Don’t Count Gase, Dolphins Out
By Sean Denison
After a rocky start to the season, questions remain whether or not Gase can replicate last year’s success when this year’s obstacles are much bigger.
Every week NFL teams go through the motions. Leading up to game day, coaches prepare players by devising a game plan, which they implement through several meetings and practices throughout the week. Sometimes it works; sometimes it doesn’t.
Sometimes a team’s weekly preparations doesn’t go as planned. Sometimes, as the old saying goes, “life throws you a curveball.” This, as we know, isn’t rare in the world of sports. Players get hurt. Players get suspended. And hell, sometimes life just happens.
When faced with these circumstances, good coaches react professionally, make adjustments and, theoretically, man the ship. The bad ones, however, are overcome by the stress of the situation and, subsequently, allow their team to sputter down the road to mediocrity—as we saw during the Dolphins’ Philbin-era.
Adam Gase has faced many curveballs during his short tenure as head coach of the Miami Dolphins. And thus far, he’s done a good job answering them. Sure, he hasn’t knocked them all out of the park, but he has at least reached base.
Last year, in his first year as an NFL coach, Gase took over a lost team. After missing the playoffs for eight-straight seasons, the Dolphins were desperate for change. Gase brought that change. And with it, a new culture and identity was created in Miami.
He turned the Dolphins, a team plagued by injuries, into a smash-mouth football team with a “next man up” attitude. And despite the team’s early struggles, he led them to an unfamiliar place: the playoffs. Therefore, his first year—by normal standards—was great.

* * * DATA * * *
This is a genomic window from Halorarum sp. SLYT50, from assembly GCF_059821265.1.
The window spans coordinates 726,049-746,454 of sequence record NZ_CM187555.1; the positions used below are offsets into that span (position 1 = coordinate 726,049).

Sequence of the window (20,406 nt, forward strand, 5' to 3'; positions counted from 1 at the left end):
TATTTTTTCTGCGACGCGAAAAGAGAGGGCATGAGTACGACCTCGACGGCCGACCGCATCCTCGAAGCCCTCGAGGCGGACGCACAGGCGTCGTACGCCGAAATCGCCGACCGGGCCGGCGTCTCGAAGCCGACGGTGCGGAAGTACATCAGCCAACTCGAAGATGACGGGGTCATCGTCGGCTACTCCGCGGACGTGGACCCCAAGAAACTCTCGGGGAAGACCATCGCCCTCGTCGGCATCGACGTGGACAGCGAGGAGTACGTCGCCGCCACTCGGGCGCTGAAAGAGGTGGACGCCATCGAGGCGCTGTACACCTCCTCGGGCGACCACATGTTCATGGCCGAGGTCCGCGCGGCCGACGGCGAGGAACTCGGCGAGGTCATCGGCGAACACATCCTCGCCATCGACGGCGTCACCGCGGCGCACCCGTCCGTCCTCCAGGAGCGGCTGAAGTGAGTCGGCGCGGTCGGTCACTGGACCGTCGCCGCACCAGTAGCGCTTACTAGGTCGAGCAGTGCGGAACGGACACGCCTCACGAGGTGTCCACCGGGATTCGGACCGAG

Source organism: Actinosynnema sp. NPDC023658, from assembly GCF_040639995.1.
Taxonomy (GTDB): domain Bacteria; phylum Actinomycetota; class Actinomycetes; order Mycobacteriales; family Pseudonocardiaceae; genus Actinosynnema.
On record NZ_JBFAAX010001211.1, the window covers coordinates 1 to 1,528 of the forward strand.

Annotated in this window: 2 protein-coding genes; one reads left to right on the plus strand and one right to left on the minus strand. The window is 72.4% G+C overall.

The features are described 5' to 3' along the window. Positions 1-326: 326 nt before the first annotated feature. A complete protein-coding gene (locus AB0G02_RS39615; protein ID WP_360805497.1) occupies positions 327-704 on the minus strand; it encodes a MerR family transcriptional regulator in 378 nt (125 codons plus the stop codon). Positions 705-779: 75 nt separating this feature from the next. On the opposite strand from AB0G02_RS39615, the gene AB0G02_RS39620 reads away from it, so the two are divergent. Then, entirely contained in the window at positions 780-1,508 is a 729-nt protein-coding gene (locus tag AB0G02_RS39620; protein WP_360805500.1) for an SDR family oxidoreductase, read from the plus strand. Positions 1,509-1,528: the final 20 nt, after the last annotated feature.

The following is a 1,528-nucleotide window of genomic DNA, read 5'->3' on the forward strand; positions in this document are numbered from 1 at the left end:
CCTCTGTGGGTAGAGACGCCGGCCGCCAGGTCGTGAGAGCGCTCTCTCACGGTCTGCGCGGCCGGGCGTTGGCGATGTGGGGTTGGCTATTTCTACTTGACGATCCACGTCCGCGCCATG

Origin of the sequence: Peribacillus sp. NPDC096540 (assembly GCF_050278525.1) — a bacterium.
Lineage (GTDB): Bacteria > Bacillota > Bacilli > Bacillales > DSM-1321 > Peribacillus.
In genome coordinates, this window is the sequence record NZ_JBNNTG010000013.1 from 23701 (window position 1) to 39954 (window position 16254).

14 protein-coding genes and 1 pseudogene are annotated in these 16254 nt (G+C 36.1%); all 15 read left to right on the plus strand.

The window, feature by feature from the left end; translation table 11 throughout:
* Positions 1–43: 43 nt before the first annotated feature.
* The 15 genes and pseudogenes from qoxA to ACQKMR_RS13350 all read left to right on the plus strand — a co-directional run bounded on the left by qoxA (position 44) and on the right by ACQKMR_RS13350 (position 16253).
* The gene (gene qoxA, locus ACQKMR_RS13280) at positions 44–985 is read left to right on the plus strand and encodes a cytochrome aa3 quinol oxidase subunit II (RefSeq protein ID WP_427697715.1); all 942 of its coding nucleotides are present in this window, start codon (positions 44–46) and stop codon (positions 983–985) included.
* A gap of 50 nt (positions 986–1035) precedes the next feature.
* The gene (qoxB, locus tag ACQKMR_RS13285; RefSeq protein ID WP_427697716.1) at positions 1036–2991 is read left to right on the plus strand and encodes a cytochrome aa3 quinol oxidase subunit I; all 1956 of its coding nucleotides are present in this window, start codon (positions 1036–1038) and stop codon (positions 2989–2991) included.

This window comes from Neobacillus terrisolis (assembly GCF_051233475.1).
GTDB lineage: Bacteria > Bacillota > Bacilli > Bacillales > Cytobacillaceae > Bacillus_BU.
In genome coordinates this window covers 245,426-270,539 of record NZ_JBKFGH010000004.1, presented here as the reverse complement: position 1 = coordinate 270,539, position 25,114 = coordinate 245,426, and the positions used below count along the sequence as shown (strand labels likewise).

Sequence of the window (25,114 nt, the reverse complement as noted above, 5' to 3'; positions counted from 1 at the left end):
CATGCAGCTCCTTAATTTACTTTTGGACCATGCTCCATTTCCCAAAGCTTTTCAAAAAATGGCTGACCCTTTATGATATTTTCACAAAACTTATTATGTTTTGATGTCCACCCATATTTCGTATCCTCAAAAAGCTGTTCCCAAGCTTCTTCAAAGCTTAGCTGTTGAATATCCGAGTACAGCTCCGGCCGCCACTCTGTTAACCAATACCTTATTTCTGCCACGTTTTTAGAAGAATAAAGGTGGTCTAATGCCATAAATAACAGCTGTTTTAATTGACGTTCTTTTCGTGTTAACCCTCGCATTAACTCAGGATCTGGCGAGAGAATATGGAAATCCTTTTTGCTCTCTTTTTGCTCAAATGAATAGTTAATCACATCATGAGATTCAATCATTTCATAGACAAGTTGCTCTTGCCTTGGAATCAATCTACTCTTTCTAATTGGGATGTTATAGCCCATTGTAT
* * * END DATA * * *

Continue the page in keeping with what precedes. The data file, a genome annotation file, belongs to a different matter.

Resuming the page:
Fast-forward to this season and things haven’t gotten much easier for Gase. In fact, they’ve become more difficult—and oddly enough, more bizarre and embarrassing.
Just four games into the season, Gase has endured a lot. He lost his starting quarterback to a season-ending injury. He had a starting linebacker go AWOL before the first game. Fans have ridiculed him for leading an offensive unit that currently ranks last in just about every offensive category. And to top it off, he just had his offensive line coach, who he was personally close with, resign after a video surfaced on social media showing him sniffing a white substance before a team meeting.
Gase, much like last season, has addressed this year’s problems as they’re thrown at him. He brought in a familiar face, Jay Cutler, to lead the offense. He suspended Lawrence Timmons. And he hired a respected 12-year veteran, Dave DeGuglielmo, to takeover coaching the offensive line.
Of course, it’s still unclear whether these decisions will pan out. Cutler, who has career-lows in quarterback rating (74.8) and yards per attempt (5.4), is one of many reasons for the Dolphins’ offensive struggles. His mechanics, timing and delivery have been off all year.
Timmons, following his suspension, has played great, however. He has played with the same tenacity that has made him an ALL Pro the last ten seasons with the Pittsburgh Steelers. In fact, the Dolphins’ defense has been the biggest surprise of the season thus far, ranking fourth in the NFL in both run defense and points allowed, respectively.
DeGuglielmo, who comes to Miami with ample experience, has been a proven offensive line coach in the NFL. DeGuglielmo was the offensive line coach in New England for two years, and the Dolphins hired him as a senior offensive assistant. If anything, bringing in a new face can offer a new perspective to what’s been ailing the Dolphins’ offense.
We don’t know if Gase can replicate last year’s success, but he has this team (2-2) sitting prettier than where it was last year at this point (1-3). And despite the team’s early struggles, don’t be too quick to count them out, especially with Gase in charge.
Many of us, including me, did last year.